Perry's 2012 Campaign Is Dead, but He'll Be Back

Friday, 11 Nov 2011 04:12 PM

By Doug Wead

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It’s official: Rick Perry will replace Eddie Murphy as host of the Oscars.

Okay, I’m kidding. Seriously. The Academy of Motion Picture Arts and Sciences has not had a non-closeted Republican onstage since Bob Hope. By the way, I had dinner with Mr. Hope a number of times and I can tell you that he was only a bi-Republican.

But yes, the Rick Perry campaign imploded before our eyes Wednesday night in the GOP debate when he forgot his lines. What happens now? Here are three things to consider.

1. Rick Perry got into the presidential race late. You can’t really do that. No matter how big your base or how much money you have. In 1998 I was warning George W. Bush that his delay in getting into the race for 2000 was making things tough.

But he had to wait for his re-election as governor of Texas, wisely concluding that the size of that vote would do more to help his presidential chances than a straw poll in Alabama. Even so he was in angst about it. He knew how dangerous it was to get in late.

It takes time to run for president. I have compared it to building a mall. Let’s say you have all the franchises lined up, all the financing, all the political power, the zoning boards, the mayor, the public and officials standing by with the signed permits in their hands. Let’s say you have so much money that you have two crews working day and night, 24-7, with the work site lit up at night.

Even so, with all the money, with everything approved, it still takes time to build a mall.

And running for president takes time. That’s why presidents usually have to run several times before the make it. You can be sure that all of the other candidates had moments of brain freeze, out there on the campaign trail where nobody noticed. They learned their lines well. Rick Perry was hopelessly late for this show. This was bound to happen.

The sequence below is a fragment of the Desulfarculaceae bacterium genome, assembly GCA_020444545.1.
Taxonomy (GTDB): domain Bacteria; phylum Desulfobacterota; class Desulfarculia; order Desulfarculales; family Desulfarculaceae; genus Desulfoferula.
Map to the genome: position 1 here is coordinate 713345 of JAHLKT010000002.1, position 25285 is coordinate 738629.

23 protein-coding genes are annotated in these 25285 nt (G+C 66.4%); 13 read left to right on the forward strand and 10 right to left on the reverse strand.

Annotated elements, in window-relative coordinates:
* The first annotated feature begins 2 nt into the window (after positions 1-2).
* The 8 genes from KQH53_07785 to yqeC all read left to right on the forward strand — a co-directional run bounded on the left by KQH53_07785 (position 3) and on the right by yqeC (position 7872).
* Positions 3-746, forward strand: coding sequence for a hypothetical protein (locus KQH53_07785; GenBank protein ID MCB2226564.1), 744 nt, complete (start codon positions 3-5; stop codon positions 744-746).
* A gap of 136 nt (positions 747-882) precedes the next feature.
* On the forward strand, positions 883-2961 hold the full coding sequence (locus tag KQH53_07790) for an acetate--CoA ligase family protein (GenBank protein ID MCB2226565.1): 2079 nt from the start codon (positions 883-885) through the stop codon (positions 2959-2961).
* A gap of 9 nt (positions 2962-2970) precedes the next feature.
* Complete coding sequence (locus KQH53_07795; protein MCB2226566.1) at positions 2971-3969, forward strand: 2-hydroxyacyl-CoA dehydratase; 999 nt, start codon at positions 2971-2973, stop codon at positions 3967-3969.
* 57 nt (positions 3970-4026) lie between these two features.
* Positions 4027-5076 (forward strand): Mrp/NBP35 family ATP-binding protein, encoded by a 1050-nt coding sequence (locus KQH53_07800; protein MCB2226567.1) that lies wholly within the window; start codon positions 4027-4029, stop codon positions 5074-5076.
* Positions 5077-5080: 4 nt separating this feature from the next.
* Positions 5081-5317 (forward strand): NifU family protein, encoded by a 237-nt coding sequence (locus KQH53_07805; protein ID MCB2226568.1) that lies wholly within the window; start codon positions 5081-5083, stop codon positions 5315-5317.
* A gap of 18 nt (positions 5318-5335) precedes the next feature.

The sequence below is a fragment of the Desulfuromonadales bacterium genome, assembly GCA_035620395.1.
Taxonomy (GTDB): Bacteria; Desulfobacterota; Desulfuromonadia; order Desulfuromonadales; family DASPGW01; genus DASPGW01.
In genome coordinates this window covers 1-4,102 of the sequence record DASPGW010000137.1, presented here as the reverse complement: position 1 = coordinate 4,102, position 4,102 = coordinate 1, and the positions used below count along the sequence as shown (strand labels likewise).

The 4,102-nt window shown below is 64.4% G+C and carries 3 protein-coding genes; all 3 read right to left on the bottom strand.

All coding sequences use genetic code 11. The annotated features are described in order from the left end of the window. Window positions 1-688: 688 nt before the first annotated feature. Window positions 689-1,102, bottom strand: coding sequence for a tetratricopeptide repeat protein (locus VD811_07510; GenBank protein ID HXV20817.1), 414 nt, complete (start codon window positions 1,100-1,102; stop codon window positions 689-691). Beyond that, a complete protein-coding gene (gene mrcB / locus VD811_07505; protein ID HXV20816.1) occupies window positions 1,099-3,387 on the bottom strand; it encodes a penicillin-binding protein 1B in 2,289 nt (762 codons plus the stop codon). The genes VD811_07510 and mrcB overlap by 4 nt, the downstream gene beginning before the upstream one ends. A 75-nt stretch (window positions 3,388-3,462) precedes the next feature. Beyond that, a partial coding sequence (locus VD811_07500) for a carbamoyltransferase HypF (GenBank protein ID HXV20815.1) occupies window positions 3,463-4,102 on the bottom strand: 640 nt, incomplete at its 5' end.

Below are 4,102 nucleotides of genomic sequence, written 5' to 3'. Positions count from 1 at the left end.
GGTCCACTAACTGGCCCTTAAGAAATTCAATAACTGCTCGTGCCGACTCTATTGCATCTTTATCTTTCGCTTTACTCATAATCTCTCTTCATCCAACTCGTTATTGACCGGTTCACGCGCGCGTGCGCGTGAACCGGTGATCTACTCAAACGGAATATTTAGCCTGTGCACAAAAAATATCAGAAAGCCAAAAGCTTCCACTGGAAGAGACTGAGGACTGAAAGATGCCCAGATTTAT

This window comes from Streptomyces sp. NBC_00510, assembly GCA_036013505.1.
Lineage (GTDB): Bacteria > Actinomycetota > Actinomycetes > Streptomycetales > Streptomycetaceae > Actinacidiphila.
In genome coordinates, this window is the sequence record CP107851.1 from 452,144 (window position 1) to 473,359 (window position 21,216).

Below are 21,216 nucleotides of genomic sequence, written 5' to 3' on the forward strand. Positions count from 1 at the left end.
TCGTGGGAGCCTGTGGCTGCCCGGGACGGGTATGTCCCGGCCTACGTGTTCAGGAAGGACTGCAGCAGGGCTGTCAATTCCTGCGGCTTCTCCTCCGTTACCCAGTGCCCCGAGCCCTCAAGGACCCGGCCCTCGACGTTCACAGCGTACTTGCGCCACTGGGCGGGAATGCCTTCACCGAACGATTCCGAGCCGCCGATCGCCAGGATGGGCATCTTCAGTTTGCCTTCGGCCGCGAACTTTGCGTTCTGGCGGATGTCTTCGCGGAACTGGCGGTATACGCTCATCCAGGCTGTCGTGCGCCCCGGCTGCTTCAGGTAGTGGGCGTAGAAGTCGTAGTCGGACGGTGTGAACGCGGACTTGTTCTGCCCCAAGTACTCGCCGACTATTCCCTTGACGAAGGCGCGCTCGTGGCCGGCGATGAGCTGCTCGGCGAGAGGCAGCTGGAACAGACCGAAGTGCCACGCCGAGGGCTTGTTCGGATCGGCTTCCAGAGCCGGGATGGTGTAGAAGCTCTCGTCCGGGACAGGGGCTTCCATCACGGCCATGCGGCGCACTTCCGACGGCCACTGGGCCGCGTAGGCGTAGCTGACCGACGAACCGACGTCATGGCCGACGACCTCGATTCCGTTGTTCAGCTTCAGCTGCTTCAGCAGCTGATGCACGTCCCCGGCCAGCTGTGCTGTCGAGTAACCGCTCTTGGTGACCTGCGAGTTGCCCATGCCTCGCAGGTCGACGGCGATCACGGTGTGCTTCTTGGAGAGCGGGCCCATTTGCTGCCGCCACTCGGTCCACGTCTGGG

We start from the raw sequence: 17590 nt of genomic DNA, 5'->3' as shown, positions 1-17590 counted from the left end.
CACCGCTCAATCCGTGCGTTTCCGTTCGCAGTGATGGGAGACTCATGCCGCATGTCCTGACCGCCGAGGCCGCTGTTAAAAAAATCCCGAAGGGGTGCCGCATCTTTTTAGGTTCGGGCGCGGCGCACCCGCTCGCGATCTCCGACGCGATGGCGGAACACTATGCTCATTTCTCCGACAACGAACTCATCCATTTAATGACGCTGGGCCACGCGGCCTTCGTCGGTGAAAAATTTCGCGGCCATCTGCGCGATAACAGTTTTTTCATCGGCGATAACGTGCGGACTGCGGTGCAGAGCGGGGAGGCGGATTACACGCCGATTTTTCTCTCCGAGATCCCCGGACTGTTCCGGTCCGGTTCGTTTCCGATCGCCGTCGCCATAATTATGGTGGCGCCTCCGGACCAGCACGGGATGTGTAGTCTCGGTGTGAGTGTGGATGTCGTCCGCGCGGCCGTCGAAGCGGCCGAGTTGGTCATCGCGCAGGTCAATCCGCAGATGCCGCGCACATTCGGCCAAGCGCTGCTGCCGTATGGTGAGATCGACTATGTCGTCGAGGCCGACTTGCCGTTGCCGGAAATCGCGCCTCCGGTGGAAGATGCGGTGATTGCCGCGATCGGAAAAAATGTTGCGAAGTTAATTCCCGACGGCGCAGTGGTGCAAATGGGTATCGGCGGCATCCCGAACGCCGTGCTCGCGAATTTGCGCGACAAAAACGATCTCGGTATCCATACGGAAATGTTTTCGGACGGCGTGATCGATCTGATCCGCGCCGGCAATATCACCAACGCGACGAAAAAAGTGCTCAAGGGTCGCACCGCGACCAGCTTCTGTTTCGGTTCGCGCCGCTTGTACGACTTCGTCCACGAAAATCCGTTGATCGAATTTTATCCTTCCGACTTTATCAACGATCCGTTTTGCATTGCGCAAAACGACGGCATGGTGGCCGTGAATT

2. Rick Perry’s presidential aspirations may not have ended. This may just make him mad. We have seen these moments before. Richard Nixon’s famous last press conference comes to mind. “You won’t have Dick Nixon to kick around anymore.” Little did we know, the kicking hadn’t even begun. Nixon was elected president eight years later.

Bill Clinton’s political career was buried in 1988, after his disastrous, marathon speech before the Democrat National Convention. The audience went to sleep and only awakened to cheer him when he uttered the words, “in conclusion.” Four years later he was president. In fact, the boring is still ongoing. Nowadays, The Harry Walker Agency will charge you $200,000 for the privilege of being bored by Bill Clinton.

So don’t feel badly for Perry. He is not likely to go away. Last night’s slip-up may be the defining moment in a longer career yet to come. Now he may actually get serious about this presidential thing and decide to do it right next time.

3. And finally, Rick Perry is still a factor, I mean now, in this election. Why? Because he is second in fundraising, just behind Mitt Romney. He has money.

Oh, I know, I know, the pundits are already saying that Newt Gingrich is on the rise but there is a problem. National polls do not impress the good people of Iowa. Ask president Giuliani. It is good organization and money that will make a difference and Gingrich has neither one. Yes, there will be a Fox News Channel push now for Gingrich. It will amount to a priceless infomercial. But it is too late. We are only days away.

I want you to picture this scene. It is Jan. 3, 2012. There is snow outside. The family has gathered around the dinner table in Des Moines to eat turkey, stuffing, green beans, all reheated in the microwave. There are some big football games on television. And somebody says, “Hey, isn’t this the day of the caucus? Should we go vote?”

“Yeah, we probably should. But there will be a crowd out there. And I’m not sure who I want to vote for anyway. “

“Well, I’m leaning to Newt Gingrich now.”

“Oh yeah? Me too. Although I like what I’ve been seeing in Rick Perry’s TV ads lately.”

“Well, they say that Mitt Romney is going to win it anyway.”

“Oh yeah? That’s what they said last time. I thought he had decided not to participate?”

“No, that was the Straw Poll.”

But none of it will really matter because Newt Gingrich has no organization. And his rise has come too late to find the people who are moving to him. And there will be no Get-Out-The-Vote. And Rick Perry’s flood of television commercials will only be enough to dilute Bachman and Gingrich. And Romney will only get the votes of people who can’t think of anyone else.

There is one candidate who won’t have those problems. Ron Paul. While everybody else eats leftovers and watches the football game, his people, including the old people who have lost their hard-earned savings from the past and the legions of young college students who have lost their futures, will be waiting patiently in the snow to cast their vote of protest.

Doug Wead is a New York Times bestselling author and adviser to two presidents. He is a senior adviser to Ron Paul.




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